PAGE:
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Binding to the Current Item in WPF

Monday 3 September, 2007, 11:17 PM

When working with collection-like data sources in WPF, you can read properties of the selected item by writing your binding expressions as though there were only one source object. Here’s an example:

<DockPanel DataContext="{x:Static Fonts.SystemFontFamilies}">
  <TextBlock DockPanel.Dock="Top"
             Text="{Binding Baseline}" />
  <ListBox ItemsSource="{Binding}"
           IsSynchronizedWithCurrentItem="True" />
</DockPanel>

The data source here is a collection – an array of FontFamily objects. The ListBox displays all of the items in this array. However, the TextBlock has a binding expression that seems to make no sense – it tries to read the Baseline property, and yet the source, an array, has no such property. When WPF encounters a binding to a non-existent property on a collection, WPF has a fallback strategy: it looks for the named property on the current item. Consequently, the TextBlock shows the Baseline property of the currently selected font.

This is jolly useful, but what do you do in situations where fallback doesn’t occur? For example, suppose you want to bind to the whole of the current item. Usually, a {Binding} with no path has that effect:

<TextBlock DockPanel.Dock="Top" FontFamily="{Binding}"
  Text="The quick brown fox jumps over the lazy dog." />

However, this doesn’t work here. WPF’s alternate behaviour only kicked in for the {Binding Baseline} example because arrays don’t have Baseline properties. Conversely, {Binding} is perfectly valid for an array, so WPF sees no need to fall back to an alternative interpretation. Unfortunately, this ends up trying to set the FontFamily to an array of fonts, which fails. (This failure doesn’t trigger the fallback behaviour. That happens only if the binding cannot be evaluated. A binding that evaluates to an unsuitable type is insufficient.)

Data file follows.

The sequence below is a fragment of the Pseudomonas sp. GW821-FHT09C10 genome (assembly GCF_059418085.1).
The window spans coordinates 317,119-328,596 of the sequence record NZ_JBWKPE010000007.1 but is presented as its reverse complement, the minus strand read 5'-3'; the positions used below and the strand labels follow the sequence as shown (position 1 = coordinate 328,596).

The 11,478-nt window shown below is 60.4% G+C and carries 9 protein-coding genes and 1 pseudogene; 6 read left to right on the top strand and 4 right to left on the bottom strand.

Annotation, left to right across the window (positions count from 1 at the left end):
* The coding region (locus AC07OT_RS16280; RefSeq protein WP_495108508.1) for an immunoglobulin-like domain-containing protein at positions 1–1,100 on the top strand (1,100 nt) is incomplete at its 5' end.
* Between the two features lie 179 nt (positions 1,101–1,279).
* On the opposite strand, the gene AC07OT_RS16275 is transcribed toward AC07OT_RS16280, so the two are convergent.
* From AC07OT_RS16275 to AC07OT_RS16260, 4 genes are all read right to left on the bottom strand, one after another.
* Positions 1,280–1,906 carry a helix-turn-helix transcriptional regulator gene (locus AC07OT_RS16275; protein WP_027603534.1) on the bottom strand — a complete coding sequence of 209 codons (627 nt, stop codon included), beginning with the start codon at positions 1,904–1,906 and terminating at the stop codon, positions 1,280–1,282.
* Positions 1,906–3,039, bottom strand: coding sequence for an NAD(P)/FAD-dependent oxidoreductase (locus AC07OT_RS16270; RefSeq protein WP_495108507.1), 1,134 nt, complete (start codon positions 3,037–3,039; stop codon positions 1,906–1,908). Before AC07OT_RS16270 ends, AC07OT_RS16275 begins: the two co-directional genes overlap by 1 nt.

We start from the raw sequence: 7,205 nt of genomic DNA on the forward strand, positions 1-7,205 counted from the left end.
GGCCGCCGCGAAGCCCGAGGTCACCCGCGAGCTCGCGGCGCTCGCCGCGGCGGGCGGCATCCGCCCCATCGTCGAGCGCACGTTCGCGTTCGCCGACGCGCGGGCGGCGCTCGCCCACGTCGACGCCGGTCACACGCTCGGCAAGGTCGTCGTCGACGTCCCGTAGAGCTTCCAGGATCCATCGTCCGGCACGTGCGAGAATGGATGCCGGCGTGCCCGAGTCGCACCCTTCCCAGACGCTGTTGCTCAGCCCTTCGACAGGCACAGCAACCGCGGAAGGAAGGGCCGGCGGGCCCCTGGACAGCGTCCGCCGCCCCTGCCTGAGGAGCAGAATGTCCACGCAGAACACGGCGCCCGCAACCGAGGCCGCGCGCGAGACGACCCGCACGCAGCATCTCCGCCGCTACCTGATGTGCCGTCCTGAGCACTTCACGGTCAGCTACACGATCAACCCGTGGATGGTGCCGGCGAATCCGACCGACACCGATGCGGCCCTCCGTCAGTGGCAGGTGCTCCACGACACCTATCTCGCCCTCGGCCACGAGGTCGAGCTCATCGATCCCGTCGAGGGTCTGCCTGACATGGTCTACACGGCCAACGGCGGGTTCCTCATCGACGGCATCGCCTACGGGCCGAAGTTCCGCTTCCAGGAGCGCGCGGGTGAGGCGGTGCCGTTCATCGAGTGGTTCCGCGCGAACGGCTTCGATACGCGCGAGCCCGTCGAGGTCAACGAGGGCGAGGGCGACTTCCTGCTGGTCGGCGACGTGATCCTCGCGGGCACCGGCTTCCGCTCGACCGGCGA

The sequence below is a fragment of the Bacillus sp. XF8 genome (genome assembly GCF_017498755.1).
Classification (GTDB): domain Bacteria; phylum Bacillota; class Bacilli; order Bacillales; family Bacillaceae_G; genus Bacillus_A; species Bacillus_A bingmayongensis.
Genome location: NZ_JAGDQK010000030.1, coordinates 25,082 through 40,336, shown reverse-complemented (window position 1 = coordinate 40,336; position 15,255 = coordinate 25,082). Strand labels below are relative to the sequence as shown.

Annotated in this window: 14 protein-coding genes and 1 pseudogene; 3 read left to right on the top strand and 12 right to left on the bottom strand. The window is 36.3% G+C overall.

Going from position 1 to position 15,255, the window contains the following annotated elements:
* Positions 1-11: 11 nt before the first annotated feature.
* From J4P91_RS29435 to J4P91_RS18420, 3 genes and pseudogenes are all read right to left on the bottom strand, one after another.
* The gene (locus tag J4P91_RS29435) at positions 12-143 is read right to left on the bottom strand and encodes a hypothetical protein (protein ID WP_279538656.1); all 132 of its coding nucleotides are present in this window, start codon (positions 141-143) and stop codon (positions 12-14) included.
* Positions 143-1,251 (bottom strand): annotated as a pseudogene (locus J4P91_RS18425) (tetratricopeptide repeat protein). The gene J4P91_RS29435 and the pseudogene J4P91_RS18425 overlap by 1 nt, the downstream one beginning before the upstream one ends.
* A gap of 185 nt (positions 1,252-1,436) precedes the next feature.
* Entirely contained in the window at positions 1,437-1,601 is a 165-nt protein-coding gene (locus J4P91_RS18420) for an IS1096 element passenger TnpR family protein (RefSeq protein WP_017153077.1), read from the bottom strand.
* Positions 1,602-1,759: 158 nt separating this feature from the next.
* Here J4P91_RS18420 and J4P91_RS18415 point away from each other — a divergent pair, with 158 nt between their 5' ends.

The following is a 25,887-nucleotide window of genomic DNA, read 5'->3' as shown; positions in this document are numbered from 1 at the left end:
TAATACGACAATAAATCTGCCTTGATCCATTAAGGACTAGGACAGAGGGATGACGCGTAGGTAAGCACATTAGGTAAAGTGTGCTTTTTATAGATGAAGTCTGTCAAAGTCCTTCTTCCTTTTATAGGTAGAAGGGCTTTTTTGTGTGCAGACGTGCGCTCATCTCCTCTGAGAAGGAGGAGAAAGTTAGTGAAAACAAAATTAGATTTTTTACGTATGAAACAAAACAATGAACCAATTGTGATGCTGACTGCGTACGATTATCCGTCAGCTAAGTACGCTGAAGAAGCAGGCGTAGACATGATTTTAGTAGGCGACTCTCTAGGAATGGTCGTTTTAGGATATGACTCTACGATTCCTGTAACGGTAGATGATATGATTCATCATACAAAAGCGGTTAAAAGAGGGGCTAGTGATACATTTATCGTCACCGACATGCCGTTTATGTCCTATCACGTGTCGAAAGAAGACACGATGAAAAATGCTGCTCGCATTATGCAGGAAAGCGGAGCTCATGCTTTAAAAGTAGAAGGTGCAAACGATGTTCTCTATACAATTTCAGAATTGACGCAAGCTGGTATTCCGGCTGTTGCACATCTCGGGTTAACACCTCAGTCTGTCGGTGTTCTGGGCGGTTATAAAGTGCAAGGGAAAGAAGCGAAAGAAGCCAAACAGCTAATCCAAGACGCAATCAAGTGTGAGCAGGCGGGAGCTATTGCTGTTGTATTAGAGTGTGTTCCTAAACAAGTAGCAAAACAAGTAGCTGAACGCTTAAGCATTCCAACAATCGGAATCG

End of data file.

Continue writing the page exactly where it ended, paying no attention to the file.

So how do we indicate that we want the current item, rather than the whole collection? Here’s how:

<TextBlock DockPanel.Dock="Top" FontFamily="{Binding /}"
  Text="The quick brown fox jumps over the lazy dog." />

In case the difference isn’t leaping out at you, there’s an extra “/” in the binding expression.

This struck me as less than totally obvious. (Hence this blog.) Indeed, I wasn’t even confident this would work first time I tried it. However, it makes some sense after a bit of thought. The main thing is to understand how this relates to a more common syntax:

Property="{Binding Items/Name}"

This binding expression means: the Items property of the source is a collection; get the currently selected item in that collection, and read the Name property.

In general, leaving out a property name in a binding path indicates that you want the whole object rather than a specific property. For example:

Property="{Binding Items/}"

This means: the Items property of the source is a collection; return the current item from that collection. Likewise:

Property="{Binding /Name}"

This means: the source is a collection; get its current item and then return that item’s Name property. Indeed, this last form is arguably what we should have used earlier. The expression {Binding /Baseline} would indicate explicitly that we want the Baseline of the current object, whereas {Binding Baseline} relies on WPF having to guess that this was what we meant. One could argue that we should always use this form for this purpose, except the syntax looks misleadingly like some sort of file path or URL.

Having understood the two variants where we leave out one or other property name, it’s relatively straightforward to interpret the form with no name on either side.

Property="{Binding /}"

This means: the source is a collection; return the currently selected item in that collection. Or more succinctly: bind to the currently selected item.

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